Videos of explosions at various BHO production facilities keep surfacing online - and the images of Breaking Bad-style labs threatening to blow up the neighborhood are setting back the public perception of cannabis as a legitimate medicine.
But making concentrates isn't a sure-fire recipe for disaster, provided it's done properly. In the case of one recent explosion at New MexiCann Natural Medicine, The Albuquerque Journal reported that, after an investigation, the federal Occupational Safety and Health Administration found a total of 12 serious health and safety violations.
How do BHO labs work?
In order to understand why these labs keep blowing up, one first needs to understand what BHO, or butane hash oil, is. As the name suggests, it involves taking large amounts of ground marijuana, putting it in a cylindrical glass or stainless-steel canister, and pushing a solvent (usually butane) through it. The process strips the cannabis of its cannabinoid-rich oils, producing a mixture that's then purified and cooked into a solid, like shatter.
"One common method of butane removal," according to Wired, "includes boiling it off in a hot water bath, while another involves the use of a vacuum pump and vacuum chamber to lower butane's boiling point, pulling butane from the oil. The resulting, super-potent concentrate can then be vaporized or consumed as dabs.
It seems that most of the worst BHO explosions have taken place in facilities that weren't properly ventilated, where the equipment was moved around often, potentially damaging and causing leaks in the butane lines, or - worst of all - in the kitchens and garages of amateur extract-makers who don't know what they're doing.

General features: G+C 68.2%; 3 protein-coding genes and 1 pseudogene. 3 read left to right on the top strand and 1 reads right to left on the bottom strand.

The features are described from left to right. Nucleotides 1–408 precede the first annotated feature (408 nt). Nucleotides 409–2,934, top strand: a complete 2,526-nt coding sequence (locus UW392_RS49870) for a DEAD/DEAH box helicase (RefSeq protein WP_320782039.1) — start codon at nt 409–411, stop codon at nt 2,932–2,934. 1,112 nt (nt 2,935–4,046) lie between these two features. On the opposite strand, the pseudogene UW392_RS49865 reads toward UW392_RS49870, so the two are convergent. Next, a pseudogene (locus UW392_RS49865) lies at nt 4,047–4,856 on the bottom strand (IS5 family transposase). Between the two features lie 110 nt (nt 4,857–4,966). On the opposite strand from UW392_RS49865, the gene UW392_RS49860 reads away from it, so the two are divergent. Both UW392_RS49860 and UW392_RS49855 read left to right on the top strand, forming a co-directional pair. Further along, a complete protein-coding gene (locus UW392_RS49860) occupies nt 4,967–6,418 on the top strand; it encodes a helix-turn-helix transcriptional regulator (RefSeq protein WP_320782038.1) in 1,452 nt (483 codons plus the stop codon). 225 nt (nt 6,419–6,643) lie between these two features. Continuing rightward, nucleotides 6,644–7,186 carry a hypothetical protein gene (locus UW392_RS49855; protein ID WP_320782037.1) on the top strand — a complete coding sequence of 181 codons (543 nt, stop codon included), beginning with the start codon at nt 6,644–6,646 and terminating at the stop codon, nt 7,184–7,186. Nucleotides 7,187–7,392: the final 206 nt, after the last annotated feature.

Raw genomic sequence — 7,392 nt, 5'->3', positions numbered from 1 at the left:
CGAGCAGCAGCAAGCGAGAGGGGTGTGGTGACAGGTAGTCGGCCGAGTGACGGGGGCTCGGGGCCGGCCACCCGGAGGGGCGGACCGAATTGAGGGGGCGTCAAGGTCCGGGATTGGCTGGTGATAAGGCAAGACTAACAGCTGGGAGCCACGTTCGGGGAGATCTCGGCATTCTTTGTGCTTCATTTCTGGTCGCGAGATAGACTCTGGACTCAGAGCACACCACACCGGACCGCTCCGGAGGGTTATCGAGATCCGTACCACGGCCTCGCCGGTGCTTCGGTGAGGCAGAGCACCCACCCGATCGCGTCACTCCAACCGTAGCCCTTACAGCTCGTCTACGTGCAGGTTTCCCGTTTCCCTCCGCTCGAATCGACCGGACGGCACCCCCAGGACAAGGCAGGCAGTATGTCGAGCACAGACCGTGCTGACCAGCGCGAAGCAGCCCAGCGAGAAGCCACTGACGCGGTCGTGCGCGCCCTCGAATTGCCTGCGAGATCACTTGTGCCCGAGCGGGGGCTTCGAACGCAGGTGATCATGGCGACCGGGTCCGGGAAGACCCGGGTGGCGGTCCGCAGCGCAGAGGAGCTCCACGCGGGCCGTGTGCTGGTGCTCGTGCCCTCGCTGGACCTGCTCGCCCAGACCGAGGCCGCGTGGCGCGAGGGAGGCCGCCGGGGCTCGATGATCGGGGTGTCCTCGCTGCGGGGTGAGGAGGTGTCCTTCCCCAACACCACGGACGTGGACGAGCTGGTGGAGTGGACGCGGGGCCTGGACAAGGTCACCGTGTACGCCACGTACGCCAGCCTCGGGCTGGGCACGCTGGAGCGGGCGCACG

Why it's so explosive
"Butane hash oil production can be explosive even when one takes appropriate safety precautions," writes Oscar Pascual of SF Gate, "but some oil blasters increase the risk by attempting to speed the process with heat. Once the butane seeps through the pot and spits resiny goo into a container, the solvent will naturally boil off at room temperature (30 degrees Fahrenheit, technically). But the goo must be worked a little to pop all the tiny bubbles of residual butane, and heat quickens the pace. So some stoners turn their kitchen burner to low and put the butane-rich slurry on top—which is like simmering a pot of gasoline—only to be reminded that fuel plus oxygen plus ignition source equals ka-boom."
In short: buy concentrates only from reputable dispensaries whose methods aren't putting their employees and neighbors at risk. And above all: don't try this at home.
And, here's how bad it could be: watch the accident at that New Mexico dispensary: